Given these well-known risk factors, two questions naturally follow: what are the solutions, and who should implement them? Education reformers and anticorruption advocates have tended to focus mainly on the first of these questions, proposing a sensible and straightforward suite of reforms: a requirement that charter schools produce more regular, transparent disclosures of their financial, operational, and academic information; a prohibition on transactions involving entities affiliated with school officials, particularly in real estate contracts; a prohibition on sweeps contracts; regular audits of charter schools’ real estate purchase and leasing agreements; and regular risk assessments to identify the incentives and opportunities for fraudulent activities.
But who should be implementing these proposals? This question has not received as much attention. For the most part, advocates for charter school reform assume that states, as the primary regulators of public schools, should take the lead. But state governments, which have been the target of multimillion-dollar lobbying campaigns from the charter school industry, have been slow to address charter school corruption, with some critics plausibly asserting that in this area the state governments have been captured by the industry.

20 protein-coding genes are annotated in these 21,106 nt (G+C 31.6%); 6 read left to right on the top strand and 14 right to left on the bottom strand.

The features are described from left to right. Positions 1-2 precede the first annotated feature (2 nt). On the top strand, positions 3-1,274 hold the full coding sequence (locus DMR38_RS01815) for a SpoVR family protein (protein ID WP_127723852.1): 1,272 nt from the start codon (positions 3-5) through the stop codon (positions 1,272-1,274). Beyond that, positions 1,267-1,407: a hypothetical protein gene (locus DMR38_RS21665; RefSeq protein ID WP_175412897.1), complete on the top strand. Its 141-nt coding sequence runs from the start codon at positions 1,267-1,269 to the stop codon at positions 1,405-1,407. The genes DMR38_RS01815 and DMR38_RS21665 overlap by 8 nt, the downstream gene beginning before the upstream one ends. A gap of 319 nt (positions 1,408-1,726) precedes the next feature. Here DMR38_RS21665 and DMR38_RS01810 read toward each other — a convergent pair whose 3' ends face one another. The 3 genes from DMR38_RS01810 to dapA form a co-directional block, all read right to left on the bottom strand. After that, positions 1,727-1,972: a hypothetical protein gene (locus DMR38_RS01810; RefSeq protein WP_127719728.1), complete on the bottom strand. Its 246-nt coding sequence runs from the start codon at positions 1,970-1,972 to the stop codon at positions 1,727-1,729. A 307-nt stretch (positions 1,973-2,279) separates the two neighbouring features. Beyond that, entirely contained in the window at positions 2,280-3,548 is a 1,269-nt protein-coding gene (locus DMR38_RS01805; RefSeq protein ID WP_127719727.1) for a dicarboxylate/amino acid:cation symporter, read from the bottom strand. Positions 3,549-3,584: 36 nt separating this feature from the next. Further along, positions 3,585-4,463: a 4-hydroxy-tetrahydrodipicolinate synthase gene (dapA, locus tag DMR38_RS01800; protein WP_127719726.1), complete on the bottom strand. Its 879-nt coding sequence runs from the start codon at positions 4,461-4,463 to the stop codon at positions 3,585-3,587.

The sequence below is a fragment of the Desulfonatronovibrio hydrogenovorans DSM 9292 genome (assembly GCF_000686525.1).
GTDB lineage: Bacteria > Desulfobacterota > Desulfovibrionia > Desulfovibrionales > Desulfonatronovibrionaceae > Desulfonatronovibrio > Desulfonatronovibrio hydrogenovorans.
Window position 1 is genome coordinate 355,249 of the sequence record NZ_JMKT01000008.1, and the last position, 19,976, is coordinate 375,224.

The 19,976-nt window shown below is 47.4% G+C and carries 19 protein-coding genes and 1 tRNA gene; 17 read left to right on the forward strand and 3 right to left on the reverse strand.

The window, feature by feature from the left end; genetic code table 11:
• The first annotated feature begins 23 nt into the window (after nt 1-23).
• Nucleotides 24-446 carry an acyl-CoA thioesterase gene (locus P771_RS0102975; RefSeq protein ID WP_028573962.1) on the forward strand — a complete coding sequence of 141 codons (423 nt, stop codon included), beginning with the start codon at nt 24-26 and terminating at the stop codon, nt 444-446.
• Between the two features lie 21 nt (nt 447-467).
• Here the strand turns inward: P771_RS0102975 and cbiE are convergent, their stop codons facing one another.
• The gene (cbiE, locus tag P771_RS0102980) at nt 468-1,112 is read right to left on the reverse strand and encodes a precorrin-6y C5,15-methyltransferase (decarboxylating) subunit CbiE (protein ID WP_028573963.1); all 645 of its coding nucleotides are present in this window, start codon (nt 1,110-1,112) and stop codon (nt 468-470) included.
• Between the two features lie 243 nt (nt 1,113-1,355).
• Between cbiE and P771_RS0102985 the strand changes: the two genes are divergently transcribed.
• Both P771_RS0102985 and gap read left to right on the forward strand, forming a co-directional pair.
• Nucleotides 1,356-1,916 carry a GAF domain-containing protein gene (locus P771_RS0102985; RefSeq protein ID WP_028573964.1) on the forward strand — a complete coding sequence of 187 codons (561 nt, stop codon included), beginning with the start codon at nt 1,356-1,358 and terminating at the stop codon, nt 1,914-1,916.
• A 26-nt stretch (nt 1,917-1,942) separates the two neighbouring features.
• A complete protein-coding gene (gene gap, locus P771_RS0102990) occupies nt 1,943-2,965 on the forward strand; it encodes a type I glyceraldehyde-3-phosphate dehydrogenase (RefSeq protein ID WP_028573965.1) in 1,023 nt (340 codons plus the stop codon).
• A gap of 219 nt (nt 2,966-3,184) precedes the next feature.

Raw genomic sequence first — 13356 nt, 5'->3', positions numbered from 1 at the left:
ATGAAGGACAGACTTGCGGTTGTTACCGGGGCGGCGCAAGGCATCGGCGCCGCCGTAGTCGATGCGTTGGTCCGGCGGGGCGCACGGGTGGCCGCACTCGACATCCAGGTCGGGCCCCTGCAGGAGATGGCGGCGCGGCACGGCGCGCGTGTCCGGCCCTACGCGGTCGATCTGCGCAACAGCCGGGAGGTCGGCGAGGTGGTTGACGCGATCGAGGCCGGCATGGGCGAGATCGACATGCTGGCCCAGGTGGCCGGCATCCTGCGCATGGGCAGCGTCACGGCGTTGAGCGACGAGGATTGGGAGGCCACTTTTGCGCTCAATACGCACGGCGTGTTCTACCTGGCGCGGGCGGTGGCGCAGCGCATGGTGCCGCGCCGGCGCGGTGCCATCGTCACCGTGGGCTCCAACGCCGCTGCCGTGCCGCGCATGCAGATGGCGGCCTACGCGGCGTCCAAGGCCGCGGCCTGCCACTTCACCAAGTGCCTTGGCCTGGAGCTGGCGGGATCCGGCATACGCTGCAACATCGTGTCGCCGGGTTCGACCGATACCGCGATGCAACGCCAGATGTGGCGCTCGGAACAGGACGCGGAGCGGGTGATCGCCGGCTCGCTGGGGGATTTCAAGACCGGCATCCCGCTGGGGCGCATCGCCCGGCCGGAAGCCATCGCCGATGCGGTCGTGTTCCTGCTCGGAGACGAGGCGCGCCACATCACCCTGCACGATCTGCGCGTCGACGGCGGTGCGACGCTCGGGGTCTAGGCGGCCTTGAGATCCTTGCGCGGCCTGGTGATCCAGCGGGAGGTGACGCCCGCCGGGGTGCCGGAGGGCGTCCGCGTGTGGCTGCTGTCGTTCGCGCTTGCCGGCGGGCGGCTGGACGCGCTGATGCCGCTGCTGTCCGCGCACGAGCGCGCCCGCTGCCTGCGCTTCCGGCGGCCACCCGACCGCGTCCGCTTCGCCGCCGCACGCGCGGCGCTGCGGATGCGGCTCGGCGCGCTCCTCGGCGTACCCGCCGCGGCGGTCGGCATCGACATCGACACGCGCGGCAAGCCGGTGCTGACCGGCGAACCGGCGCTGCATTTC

The failure of states to properly address charter school corruption has prompted calls for federal intervention. On this front, there is good news and bad news. The good news is that the governing Democratic Party has signaled an interest in this issue, and a provision of a spending bill approved by the House Appropriations Committee last year, Section 314, would indirectly ban sweeps contracts by withholding federal funds from charter schools that contract with for-profit management companies. The bad news is that this proposal only addresses one of the problems at the root of charter school corruption, and in its current form the provision might actually make charter school corruption worse. This is because Section 314 fails to account for the fact that, even without federal funding, charter schools can continue to operate using the vast resources they receive from states and from the private donations and low-interest loans that have become a staple of the charter school industry. By withholding federal funds from the charter schools most susceptible to corruption (those which are evading state laws by operating for-profit charter schools through non-profit subsidiaries), Section 314 would push these organizations even further into the regulatory dark. If these schools no longer receive federal funding—the precondition of which is compliance with various federal education requirements—they will be even less regulated, will face less oversight, and as a result will be even more prone to corrupt practices.